Tala: The nationâs current dance anthem that almost didnât happen
D3The music video of Sarah Geronimo’s Tala has generated over 34 million YouTube views. The viral hit song was part of her album The Great Unknown released in December 2015.
Tala: The nation’s current dance anthem that almost didn’t happen
Nathalie Tomada (The Philippine Star) - January 10, 2020 - 12:00am

Sarah Geronimo’s Tala is lighting up the music charts, getting the whole country dancing and just shining brightly more than it ever did four years ago, when it was originally released as part of the Pop Star’s 2015 album The Great Unknown.

And its awesome story doesn’t stop there.

Did you know that the nation’s current dance anthem almost didn’t happen?

According to Tala composer/lyricist Nica del Rosario, Tala was the last track added to The Great Unknown. The 30-year-old singer-composer works as the head writer for FlipMusic Productions, which has been supplying music to Viva Records. She shared that none of the songs they initially submitted made it to Sarah’s album.

Sarah’s hit song is getting the whole country dancing

“After a while, tumawag po yung Viva sa amin, kulang pa kami ng one song, baka gusto niyo mag-pitch ulit?” Nica recalled to The STAR.

“At that time, we were quite a small team, there were only three of us in the production. Sabi ko sa original producer, gagawa tayo, gagawa ka ng beat, susulatan ko (ng melody and lyrics). Yung peg kasi po ni Sarah at that time was indie-pop,” she added.

Thus, in the original demo recording, which Nica shared on her Twitter, Tala was a slower number. Then Sarah asked for a final revision because “nagbago yung vision ni Sarah, gusto niya maging dance song.”

According to Nica, it was FlipMusic head producer Jumbo “Bojam” de Belen that transformed the song’s beat, picking up its pace, to become the tune that sparked the dance craze today.

 

Sarah Geronimo with Tala songwriter Nica del Rosario.
Photo from Nica’s Instagram

“During the recording, kinukwento nga ni Sarah, gusto niya at ini-envision niya na maging dance craze, na gagawa po sila ng choreography.”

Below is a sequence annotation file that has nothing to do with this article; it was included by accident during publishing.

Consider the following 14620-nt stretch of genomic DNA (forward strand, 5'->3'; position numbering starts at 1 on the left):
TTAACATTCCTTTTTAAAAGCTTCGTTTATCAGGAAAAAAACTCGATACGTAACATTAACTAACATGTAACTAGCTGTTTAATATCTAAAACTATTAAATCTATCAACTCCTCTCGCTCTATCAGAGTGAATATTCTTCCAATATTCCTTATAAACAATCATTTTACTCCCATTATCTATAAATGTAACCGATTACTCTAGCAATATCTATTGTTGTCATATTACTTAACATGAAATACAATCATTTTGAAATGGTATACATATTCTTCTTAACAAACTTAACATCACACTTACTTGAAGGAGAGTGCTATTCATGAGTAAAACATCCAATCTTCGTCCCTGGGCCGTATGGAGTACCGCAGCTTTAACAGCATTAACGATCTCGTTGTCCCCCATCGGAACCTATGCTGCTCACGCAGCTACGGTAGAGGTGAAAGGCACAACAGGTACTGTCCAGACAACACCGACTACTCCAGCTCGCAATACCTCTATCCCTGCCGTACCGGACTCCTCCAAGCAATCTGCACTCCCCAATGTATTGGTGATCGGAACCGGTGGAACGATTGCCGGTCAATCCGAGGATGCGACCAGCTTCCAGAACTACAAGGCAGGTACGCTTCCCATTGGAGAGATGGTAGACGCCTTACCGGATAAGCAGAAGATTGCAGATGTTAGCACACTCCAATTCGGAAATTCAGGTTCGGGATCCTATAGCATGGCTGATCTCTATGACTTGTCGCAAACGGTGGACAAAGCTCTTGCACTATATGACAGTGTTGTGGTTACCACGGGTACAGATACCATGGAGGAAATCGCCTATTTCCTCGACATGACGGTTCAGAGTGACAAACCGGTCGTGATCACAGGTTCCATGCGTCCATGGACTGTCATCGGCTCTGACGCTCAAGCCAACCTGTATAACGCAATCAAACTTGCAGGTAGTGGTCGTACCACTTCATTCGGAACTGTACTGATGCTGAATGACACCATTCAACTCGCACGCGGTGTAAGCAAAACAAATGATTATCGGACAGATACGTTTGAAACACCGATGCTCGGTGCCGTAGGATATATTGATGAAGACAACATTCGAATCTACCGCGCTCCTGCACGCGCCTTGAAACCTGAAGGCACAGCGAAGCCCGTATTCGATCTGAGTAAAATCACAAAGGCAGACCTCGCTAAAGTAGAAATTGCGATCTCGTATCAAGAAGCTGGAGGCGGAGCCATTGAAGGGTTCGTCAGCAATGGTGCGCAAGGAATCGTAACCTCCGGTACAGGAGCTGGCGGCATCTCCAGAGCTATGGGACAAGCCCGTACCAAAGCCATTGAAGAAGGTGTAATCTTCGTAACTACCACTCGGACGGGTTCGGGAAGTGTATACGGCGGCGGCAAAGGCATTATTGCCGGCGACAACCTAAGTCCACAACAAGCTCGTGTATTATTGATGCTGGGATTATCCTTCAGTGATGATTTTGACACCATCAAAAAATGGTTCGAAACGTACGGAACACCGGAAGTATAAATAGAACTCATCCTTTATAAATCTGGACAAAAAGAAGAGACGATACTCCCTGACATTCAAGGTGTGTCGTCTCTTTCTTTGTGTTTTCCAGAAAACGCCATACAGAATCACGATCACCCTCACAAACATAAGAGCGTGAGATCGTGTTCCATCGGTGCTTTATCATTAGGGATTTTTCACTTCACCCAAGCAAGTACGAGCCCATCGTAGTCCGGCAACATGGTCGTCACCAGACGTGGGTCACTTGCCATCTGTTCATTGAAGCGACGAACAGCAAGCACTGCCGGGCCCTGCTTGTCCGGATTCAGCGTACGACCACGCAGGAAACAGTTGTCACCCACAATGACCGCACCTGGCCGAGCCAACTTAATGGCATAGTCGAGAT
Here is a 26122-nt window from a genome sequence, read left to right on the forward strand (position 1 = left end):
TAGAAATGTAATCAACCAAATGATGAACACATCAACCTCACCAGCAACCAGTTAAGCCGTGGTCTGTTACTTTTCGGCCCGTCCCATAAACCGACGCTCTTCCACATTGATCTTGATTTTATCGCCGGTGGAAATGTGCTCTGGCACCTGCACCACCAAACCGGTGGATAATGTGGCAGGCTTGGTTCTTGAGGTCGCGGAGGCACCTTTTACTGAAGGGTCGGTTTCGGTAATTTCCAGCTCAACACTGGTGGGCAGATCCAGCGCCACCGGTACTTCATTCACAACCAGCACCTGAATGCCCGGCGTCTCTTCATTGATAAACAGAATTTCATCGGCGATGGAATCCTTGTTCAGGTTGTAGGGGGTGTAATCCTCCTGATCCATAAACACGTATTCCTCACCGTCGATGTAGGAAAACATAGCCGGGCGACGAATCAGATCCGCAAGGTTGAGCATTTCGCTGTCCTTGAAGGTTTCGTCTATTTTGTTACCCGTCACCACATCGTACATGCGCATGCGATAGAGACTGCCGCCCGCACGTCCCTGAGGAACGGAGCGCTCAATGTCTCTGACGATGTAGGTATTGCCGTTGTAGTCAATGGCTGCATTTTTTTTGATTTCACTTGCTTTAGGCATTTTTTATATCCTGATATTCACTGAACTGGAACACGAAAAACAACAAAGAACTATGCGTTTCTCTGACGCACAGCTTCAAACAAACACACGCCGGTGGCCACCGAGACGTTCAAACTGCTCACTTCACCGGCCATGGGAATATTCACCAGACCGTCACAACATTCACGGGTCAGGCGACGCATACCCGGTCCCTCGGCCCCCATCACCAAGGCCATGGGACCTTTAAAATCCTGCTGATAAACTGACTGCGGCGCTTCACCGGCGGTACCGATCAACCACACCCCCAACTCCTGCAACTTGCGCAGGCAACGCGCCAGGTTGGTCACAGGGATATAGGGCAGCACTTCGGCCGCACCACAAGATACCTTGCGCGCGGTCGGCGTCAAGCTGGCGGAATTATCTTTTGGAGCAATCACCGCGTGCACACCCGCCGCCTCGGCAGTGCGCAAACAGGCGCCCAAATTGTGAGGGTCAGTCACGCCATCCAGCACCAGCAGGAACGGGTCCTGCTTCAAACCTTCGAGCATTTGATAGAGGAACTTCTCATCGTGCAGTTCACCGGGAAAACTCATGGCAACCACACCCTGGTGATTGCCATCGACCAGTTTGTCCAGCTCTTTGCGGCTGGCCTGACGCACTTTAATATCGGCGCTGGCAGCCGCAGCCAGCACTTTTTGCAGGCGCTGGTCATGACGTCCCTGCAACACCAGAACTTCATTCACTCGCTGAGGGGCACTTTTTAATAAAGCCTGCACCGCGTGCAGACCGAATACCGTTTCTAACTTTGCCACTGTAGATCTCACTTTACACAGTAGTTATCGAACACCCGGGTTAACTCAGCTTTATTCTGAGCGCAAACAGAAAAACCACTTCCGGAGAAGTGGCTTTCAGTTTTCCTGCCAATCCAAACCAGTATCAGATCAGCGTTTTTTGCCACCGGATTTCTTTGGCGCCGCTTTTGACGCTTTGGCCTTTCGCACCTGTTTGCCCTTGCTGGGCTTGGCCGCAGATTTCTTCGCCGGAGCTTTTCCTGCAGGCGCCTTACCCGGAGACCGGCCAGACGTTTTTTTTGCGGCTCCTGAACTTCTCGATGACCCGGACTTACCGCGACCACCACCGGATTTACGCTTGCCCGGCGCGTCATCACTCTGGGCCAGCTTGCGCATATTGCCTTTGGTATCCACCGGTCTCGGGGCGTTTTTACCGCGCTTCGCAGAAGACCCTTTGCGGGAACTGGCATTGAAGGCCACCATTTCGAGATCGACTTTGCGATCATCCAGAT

The resurgence of the song in the later part of 2019 came as a shock to Sarah, as she has said in interviews, and moreso to Nica.

“It’s a four-year-old song so it’s somehow surreal na bigla siyang sumikat ulit and more than ever before. When it was first released, it became popular among the Popsters (fans of Sarah G) and then after a year or so, it became popular within the LGBT community, so it’s a bit gradual,” Nica said.

“But I really thought, personally, that was it. OK, naging anthem siya ng LGBT community at sumikat sa mga Popsters, yun na yun. I didn’t expect it to reach this level, nationwide, and that everywhere I go, I would hear it.”

As of writing, Tala is the first Sarah G song that has secured a spot on Spotify’s Global Viral 50, which is a playlist of the “most shared and most trending tracks across the entire world.” Its music video, on the other hand, has generated over 34 million YouTube views. With its infectious choreography, courtesy of G-Force, Tala has spawned viral dance covers from celebrities, animated characters to the “common tao.”

“I’m grateful because OPM ang naging dance craze because recently mga foreign yung mga dance craze, like K-Pop. So, masaya po ang feeling na we penetrated the dance craze (charts),” Nica said.